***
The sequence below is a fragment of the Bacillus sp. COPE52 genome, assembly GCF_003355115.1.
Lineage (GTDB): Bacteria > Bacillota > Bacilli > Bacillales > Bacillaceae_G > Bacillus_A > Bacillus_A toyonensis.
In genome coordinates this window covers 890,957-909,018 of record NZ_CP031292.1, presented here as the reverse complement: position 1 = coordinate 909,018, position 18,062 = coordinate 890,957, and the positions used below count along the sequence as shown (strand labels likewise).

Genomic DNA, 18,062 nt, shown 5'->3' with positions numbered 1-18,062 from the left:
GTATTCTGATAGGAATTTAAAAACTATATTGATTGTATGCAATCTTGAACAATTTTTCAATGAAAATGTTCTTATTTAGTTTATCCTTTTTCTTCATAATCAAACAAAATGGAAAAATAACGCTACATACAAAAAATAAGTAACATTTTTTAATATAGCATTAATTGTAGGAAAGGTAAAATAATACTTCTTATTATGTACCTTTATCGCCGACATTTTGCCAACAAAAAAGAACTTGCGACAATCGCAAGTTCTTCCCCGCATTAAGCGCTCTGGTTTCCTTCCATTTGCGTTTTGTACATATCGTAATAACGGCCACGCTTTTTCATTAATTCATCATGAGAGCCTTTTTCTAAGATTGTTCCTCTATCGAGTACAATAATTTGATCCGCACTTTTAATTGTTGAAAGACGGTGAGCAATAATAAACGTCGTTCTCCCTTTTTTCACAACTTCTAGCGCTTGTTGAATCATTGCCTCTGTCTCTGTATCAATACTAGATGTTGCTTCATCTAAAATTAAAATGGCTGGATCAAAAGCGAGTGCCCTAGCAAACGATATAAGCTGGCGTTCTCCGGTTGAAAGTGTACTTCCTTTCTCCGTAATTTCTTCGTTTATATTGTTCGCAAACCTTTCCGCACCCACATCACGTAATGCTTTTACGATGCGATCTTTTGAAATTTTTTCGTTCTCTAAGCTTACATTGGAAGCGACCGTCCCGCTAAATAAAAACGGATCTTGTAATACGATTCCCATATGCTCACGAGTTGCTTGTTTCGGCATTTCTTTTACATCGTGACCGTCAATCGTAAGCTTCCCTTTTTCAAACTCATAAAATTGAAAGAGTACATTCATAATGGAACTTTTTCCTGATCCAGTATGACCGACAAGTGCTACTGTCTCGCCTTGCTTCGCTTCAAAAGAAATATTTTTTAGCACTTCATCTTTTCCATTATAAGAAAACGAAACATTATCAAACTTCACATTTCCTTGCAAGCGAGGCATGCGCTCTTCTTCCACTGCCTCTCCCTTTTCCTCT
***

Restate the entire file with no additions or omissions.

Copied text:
The sequence below is a fragment of the Bacillus sp. COPE52 genome, assembly GCF_003355115.1.
Lineage (GTDB): Bacteria > Bacillota > Bacilli > Bacillales > Bacillaceae_G > Bacillus_A > Bacillus_A toyonensis.
In genome coordinates this window covers 890,957-909,018 of record NZ_CP031292.1, presented here as the reverse complement: position 1 = coordinate 909,018, position 18,062 = coordinate 890,957, and the positions used below count along the sequence as shown (strand labels likewise).

Genomic DNA, 18,062 nt, shown 5'->3' with positions numbered 1-18,062 from the left:
GTATTCTGATAGGAATTTAAAAACTATATTGATTGTATGCAATCTTGAACAATTTTTCAATGAAAATGTTCTTATTTAGTTTATCCTTTTTCTTCATAATCAAACAAAATGGAAAAATAACGCTACATACAAAAAATAAGTAACATTTTTTAATATAGCATTAATTGTAGGAAAGGTAAAATAATACTTCTTATTATGTACCTTTATCGCCGACATTTTGCCAACAAAAAAGAACTTGCGACAATCGCAAGTTCTTCCCCGCATTAAGCGCTCTGGTTTCCTTCCATTTGCGTTTTGTACATATCGTAATAACGGCCACGCTTTTTCATTAATTCATCATGAGAGCCTTTTTCTAAGATTGTTCCTCTATCGAGTACAATAATTTGATCCGCACTTTTAATTGTTGAAAGACGGTGAGCAATAATAAACGTCGTTCTCCCTTTTTTCACAACTTCTAGCGCTTGTTGAATCATTGCCTCTGTCTCTGTATCAATACTAGATGTTGCTTCATCTAAAATTAAAATGGCTGGATCAAAAGCGAGTGCCCTAGCAAACGATATAAGCTGGCGTTCTCCGGTTGAAAGTGTACTTCCTTTCTCCGTAATTTCTTCGTTTATATTGTTCGCAAACCTTTCCGCACCCACATCACGTAATGCTTTTACGATGCGATCTTTTGAAATTTTTTCGTTCTCTAAGCTTACATTGGAAGCGACCGTCCCGCTAAATAAAAACGGATCTTGTAATACGATTCCCATATGCTCACGAGTTGCTTGTTTCGGCATTTCTTTTACATCGTGACCGTCAATCGTAAGCTTCCCTTTTTCAAACTCATAAAATTGAAAGAGTACATTCATAATGGAACTTTTTCCTGATCCAGTATGACCGACAAGTGCTACTGTCTCGCCTTGCTTCGCTTCAAAAGAAATATTTTTTAGCACTTCATCTTTTCCATTATAAGAAAACGAAACATTATCAAACTTCACATTTCCTTGCAAGCGAGGCATGCGCTCTTCTTCCACTGCCTCTCCCTTTTCCTCT